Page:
I love Doctor Who, particularly ‘New Who’ from 2005 onwards. I should watch more of the Classic era, I know – I’ve seen a few of the older stories on TV or online and they’ve been alright, and I probably would watch more if I could easily and legally stream them from somewhere. But in any case, I’m enjoying the modern ones very much, and they were my first proper introduction to our Gallifreyan hero.
Christopher Eccleston was therefore my first Doctor, and I dearly wish he’d done more than one series. I understand why he walked away, given that he wasn’t seeing eye to eye with certain people, so I accept his decision. But it is a shame, as there was so much potential there. A proper appearance in the 50th anniversary special would have been awesome at least. But we did get Tom Baker and John Hurt, which did help to make up for it.
David Tennant has been my favourite Doctor so far though. We had a lot more time to get to know him, and he was great to watch, running the gamut of being silly and fun through to dark and emotional. He nailed it, cementing the work that Eccleston had started in reviving the show for a new generation. Matt Smith and Peter Capaldi have also done a wonderful job, again making the role their own and giving great performances. Capaldi’s darker take on the Doctor has proven to be very interesting, especially as he’s settled into the role more and more. And all of the companions have played their part very well too, with Rose being my favourite, again probably because she was the first I saw.
I know there are people online who gripe about Steven Moffat’s writing (just as there were others who moaned about Russell T Davies in a similar way), but I don’t particularly have a problem with it. Yes, it gets complicated and weird sometimes, but it is a show about a man who can travel across all of time and space, so anything is pretty much possible. I’ve never struggled to follow the plots personally, and it’d be boring if it were too simple or predictable. Things usually become clearer on second viewing I find, because you can put everything in context better. For me that makes the episodes just as enjoyable on repeated viewings, as you’re often able to look at them from a different perspective after the first time.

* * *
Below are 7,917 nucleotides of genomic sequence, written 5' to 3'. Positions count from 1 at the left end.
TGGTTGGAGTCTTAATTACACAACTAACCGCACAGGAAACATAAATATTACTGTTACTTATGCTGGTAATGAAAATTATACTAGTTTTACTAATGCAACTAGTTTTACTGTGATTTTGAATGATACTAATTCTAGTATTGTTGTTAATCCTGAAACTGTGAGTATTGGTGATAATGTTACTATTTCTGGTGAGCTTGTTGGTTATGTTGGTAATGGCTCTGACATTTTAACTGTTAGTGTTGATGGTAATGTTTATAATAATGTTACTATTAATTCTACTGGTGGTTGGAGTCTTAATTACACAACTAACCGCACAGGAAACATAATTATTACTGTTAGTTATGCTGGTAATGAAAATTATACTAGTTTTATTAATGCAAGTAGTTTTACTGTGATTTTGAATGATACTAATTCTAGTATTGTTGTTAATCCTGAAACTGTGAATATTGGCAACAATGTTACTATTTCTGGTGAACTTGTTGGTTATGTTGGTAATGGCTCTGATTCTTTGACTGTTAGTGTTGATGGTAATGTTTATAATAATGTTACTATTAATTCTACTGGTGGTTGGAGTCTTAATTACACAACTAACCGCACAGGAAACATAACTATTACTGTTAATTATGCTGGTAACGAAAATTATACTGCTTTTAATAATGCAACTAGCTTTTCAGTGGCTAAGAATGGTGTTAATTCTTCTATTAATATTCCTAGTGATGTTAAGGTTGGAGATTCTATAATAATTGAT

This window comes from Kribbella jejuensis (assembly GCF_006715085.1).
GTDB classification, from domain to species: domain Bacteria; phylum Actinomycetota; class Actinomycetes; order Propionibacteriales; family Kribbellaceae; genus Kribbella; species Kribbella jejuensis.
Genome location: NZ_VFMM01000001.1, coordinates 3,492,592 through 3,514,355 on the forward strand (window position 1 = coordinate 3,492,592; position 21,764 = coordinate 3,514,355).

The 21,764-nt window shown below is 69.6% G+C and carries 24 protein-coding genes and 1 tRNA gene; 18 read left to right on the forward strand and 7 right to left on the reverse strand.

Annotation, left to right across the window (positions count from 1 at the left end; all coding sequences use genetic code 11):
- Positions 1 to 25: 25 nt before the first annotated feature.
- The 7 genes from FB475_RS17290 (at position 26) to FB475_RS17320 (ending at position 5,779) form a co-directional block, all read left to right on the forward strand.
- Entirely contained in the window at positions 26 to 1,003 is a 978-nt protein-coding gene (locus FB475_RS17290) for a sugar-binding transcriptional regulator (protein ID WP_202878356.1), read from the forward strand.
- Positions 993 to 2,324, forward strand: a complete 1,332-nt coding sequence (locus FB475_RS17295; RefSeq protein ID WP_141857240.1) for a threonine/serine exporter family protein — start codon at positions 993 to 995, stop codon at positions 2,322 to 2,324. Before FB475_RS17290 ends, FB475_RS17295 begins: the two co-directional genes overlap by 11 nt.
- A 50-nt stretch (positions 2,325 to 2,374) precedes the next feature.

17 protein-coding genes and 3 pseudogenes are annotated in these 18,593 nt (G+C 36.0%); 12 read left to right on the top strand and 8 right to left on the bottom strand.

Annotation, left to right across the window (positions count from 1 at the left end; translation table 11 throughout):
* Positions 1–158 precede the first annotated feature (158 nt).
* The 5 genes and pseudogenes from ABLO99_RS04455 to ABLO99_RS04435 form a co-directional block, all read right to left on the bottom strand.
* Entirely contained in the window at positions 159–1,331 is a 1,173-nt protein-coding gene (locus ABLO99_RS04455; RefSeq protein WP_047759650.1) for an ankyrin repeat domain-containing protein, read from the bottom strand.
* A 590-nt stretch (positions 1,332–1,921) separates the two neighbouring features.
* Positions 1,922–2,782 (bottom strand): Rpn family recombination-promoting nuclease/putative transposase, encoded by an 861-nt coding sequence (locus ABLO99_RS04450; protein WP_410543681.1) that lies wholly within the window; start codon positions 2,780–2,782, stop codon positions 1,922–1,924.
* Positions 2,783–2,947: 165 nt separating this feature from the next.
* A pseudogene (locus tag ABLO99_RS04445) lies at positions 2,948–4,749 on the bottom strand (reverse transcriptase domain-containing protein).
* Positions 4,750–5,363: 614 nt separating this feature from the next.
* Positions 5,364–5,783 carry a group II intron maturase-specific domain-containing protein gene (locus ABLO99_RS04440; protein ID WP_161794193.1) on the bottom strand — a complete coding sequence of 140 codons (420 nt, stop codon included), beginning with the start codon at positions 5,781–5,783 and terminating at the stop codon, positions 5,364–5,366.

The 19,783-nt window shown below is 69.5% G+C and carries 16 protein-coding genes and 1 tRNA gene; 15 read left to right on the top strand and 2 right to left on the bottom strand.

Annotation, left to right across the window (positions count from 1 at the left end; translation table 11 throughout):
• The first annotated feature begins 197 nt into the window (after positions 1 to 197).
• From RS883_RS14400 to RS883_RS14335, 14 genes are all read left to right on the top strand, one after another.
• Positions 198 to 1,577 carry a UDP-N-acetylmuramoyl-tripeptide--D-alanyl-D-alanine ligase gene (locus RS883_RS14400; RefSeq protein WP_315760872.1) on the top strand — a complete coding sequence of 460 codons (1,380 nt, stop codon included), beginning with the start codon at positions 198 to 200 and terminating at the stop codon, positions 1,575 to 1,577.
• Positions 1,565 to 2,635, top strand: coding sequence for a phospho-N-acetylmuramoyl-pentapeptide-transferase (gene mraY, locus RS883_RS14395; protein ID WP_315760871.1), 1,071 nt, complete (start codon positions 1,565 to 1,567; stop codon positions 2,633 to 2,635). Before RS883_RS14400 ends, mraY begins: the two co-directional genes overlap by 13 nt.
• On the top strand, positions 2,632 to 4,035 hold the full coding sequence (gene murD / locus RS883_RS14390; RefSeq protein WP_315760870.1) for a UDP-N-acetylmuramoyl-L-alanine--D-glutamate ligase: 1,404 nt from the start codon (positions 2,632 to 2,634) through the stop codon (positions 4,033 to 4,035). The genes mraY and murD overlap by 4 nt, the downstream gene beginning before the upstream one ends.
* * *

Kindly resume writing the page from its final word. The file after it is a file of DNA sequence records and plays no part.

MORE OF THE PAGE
I also adore the music that Murray Gold has composed throughout the series – not just the iconic theme tune, but themes like Doomsday, All The Strange, Strange Creatures and I Am The Doctor, to name just a few, have all added such great atmosphere and emotion to the show. I’ve downloaded all the soundtrack albums from iTunes over the last few years, and have recordings of the various live concerts of Doctor Who music they’ve shown on TV as well.
I’ve also put together a Doctor Who playlist, featuring my favourite tracks from the modern series (by Murray Gold) and its spin-off Torchwood (by Ben Foster) along with spoofs, parodies and other fun stuff in relation to the show.
I mention all of this because recently I got the Steelbook Blu-ray edition of Series 9, so I thought I’d gather together my opinions of it as I go along. It won’t be anything in-depth, as this would go on forever – I just want to give a sense of my thoughts on it all.
The general look of the package has to be given a mention, because the steelbook is beautiful, with great artwork on the cover and on the booklet within. It was well worth paying a little bit extra to get this edition.
And the main menus on the discs are very nicely animated, making various references to locations and events of the series, with Murray Gold’s beautiful music accompanying it.